The past week, I spent my holidays with my brother in Varadero, Cuba. Exploring both the paradise part and the cultural part of Cuba, it was simply an unforgettable and worthwhile experience. Unfortunately, Cuba was cold for 3 days, so beaches were out of the question. The weather did provide us the opportunity to explore towns around Varadero and meet some great locals. I'm amazed how easy you can enter someone's house simply by asking. Before our departure, we brought a pack of 24 2/HB pencils and candies in case we get hussled by the locals. I'm surprised that husslers are not that common around Varadaro, but do watch out once you are in the capital of Cuba, Havana. The moment you get out of the vehicle, they will start to bother you. Prepare to give your stuff away.
Anyhow, this is a brief summary of my trip. It was definitely a well deserved break. I will write one or two posts about Cuba.
Obviously, we can't leave Cuba without buying any rums and Cuban coffee, so we brought back one 1kg of coffee and 4 bottles of rums: one aged 3 years, two 5 years and one 7 years. Expect some recipes involving rums for 2011!
Food bloggers are still writing about their holiday meals, so I guess I'm not too late writing about mine also. Apart from making a successful Yule log, I also wanted to bake our classic Québec meat pie. I never made one before and it was on my to-do list for years. A few days before my departure to Cuba, my friend's parents came to town from Taiwan. This is their first visit to Montreal, what a great opportunity for me to provide them a little taste of Quebec's tradition.
I was searching for a Tourtière recipe and found a really good and convincing one from a recent post on Simple Bites. At first glance, the recipe requires over an hour to cook the ground meat. Usually, when cooking for that long, it becomes blend and hard to chew. This is not the case if you add some water during the cooking process which helps soften the meat. This is standard for all meat pies. An unusual ingredient is rolled oats. I didn't know what was it purposes until I tested it out. It seems that the rolled oats acts as a binder to hold the ground meat intact.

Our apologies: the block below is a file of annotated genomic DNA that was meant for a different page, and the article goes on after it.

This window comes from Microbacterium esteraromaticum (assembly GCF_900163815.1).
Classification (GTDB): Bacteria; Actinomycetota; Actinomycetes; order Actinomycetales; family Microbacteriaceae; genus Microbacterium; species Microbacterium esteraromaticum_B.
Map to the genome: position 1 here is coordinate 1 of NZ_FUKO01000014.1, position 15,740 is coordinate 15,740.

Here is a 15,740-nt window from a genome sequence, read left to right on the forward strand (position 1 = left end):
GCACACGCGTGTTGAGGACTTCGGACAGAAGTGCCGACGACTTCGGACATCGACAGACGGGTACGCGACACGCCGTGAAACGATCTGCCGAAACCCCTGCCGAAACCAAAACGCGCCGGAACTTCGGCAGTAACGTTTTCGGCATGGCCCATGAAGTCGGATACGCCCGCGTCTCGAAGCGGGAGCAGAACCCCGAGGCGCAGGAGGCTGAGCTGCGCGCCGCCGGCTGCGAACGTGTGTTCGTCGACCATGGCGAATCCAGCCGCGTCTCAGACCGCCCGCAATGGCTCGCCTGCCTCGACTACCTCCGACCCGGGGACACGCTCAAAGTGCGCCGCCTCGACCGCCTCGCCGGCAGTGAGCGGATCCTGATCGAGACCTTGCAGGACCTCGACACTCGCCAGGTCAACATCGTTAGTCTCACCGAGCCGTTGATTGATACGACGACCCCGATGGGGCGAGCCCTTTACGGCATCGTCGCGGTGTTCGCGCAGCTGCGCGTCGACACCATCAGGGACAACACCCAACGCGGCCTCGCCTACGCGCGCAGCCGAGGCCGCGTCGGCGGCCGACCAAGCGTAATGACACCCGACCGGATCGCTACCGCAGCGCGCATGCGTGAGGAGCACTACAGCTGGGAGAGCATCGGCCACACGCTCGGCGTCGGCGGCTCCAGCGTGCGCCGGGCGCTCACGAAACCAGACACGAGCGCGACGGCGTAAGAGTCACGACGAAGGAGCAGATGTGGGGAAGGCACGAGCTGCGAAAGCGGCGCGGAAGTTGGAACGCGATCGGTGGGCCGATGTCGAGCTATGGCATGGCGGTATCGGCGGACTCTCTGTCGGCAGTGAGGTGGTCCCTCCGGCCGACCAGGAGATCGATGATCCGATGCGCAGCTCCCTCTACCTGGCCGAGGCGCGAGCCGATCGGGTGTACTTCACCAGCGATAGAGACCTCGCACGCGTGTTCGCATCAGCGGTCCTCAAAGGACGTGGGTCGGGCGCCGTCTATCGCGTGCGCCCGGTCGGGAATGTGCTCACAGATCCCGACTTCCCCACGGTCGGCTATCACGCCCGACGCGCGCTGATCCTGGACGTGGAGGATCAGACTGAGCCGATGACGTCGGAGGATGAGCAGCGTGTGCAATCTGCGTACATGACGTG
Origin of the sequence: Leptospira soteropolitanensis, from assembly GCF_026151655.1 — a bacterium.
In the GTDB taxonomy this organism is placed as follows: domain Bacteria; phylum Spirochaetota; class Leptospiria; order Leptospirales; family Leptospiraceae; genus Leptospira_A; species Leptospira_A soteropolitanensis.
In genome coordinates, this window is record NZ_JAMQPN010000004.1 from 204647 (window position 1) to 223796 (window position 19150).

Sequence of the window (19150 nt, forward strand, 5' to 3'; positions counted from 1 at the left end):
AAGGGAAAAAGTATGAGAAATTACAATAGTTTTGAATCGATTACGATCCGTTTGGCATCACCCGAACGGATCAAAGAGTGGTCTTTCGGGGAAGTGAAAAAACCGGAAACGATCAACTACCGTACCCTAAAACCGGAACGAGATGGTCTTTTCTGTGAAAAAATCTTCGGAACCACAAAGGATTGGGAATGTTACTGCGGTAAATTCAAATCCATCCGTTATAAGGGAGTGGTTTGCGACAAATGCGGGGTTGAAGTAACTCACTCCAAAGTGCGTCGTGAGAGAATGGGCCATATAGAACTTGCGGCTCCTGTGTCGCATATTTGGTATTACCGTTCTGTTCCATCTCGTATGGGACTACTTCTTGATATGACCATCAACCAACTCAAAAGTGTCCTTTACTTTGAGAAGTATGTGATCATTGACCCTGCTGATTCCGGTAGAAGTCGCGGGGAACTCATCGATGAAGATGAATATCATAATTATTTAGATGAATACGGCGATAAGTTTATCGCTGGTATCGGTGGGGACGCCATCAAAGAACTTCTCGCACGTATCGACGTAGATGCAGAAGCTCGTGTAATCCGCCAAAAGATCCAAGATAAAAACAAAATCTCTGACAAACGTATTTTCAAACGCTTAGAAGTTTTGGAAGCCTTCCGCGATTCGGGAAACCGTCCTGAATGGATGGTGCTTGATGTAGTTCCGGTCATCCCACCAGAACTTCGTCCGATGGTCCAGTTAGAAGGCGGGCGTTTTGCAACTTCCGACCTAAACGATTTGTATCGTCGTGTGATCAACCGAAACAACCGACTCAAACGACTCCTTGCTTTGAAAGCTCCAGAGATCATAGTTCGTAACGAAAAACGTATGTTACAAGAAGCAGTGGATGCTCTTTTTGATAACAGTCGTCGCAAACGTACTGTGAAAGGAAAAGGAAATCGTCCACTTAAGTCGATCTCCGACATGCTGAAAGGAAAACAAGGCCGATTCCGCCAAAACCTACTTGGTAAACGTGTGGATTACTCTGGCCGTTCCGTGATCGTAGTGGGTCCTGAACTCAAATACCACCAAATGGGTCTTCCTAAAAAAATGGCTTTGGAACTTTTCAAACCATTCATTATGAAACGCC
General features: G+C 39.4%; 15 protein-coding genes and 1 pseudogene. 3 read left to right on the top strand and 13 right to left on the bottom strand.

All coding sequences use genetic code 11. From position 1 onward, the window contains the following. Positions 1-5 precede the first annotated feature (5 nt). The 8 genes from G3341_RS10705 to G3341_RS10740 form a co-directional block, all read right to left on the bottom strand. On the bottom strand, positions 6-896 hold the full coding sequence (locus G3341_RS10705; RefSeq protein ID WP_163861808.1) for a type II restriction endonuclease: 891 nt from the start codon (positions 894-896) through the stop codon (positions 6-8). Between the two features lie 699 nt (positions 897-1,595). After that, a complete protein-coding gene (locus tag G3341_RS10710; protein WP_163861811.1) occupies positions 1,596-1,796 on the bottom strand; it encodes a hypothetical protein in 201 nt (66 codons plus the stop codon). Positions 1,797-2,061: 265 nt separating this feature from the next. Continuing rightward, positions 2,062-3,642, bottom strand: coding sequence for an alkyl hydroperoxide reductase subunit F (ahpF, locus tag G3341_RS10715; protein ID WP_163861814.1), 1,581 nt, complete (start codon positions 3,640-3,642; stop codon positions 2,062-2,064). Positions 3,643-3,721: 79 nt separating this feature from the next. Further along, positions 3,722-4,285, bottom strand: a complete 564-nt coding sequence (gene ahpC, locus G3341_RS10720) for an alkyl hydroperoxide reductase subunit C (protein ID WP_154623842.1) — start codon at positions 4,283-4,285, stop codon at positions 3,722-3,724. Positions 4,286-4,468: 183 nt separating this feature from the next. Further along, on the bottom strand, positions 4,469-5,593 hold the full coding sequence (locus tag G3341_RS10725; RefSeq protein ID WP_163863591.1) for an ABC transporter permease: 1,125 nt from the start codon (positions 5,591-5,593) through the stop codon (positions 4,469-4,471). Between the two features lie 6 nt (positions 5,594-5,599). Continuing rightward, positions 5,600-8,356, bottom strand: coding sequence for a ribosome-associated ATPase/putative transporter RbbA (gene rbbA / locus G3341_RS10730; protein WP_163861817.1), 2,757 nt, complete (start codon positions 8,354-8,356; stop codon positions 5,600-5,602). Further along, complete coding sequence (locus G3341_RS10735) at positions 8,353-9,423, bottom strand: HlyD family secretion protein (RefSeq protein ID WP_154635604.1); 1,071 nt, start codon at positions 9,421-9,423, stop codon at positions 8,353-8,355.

The original recipe is for two pies. I adjusted to make it for one pie and I only had puff pastry available in the fridge. I'm pretty amazed of the final result; the flavors match perfectly to the ones I used to eat. I'm glad that my friend's parents were very satisfied. This recipe is definitely a keeper for next Christmas!
Makes 1 pie
Adapted from Simple Bites
Preparation Time: 15 mins
Cooking Time: 1 h 30 mins
Baking Time: 20-25 mins
1 1/2 lbs ground pork (and/or ground beef, ground lamb)
3/4 cup cold water
1 medium onion, finely chopped
1 celery stalk, finely chopped
1 tsp black pepper
2 bay leaves
1/2 tsp dried thyme
1/4 tsp sage
1/2 tsp dried rosemary
1/2 tsp ground nutmeg
1/2 tsp cinnamon
1/3 cup quick oats (or old-fashioned rolled oats)
2 puff pastry sheets
1 egg, beaten for glaze
1. In a large pot, combine pork and cold water. Bring it to a boil. It should be a bit soupy.
2. Turn heat to medium-low heat. Add onion, celery, bay leaves, thyme, sage, rosemary, nutmeg and cinnamon. Cover and cook for 1 h 15 mins, stir occasionally. If necessary, add a few tbsp of water if mixture dries out.
3. Halfway of the cooking process, season with salt to taste.
4. Stir in quick oats and cook for 1-2 mins. Remove bay leaves and cool until warm.
5. Meanwhile, roll out one puff pastry sheet to line a 8'' x 8'' baking pan and the other puff pastry for the top crust.
6. Preheat oven to 400F.
7. Transfer meat mixture onto the puff pastry and spread it evenly. Brush outer edges with beaten egg.
8. Place top crust and pinch edges to seal. Trim edges and cut a few slits in the top crust to vent the steam. Brush top crust with beaten egg.
9. Bake for 20-25 mins until golden brown. Serve with ketchup.
I wish everyone Happy New Year and all the best wishes for 2011!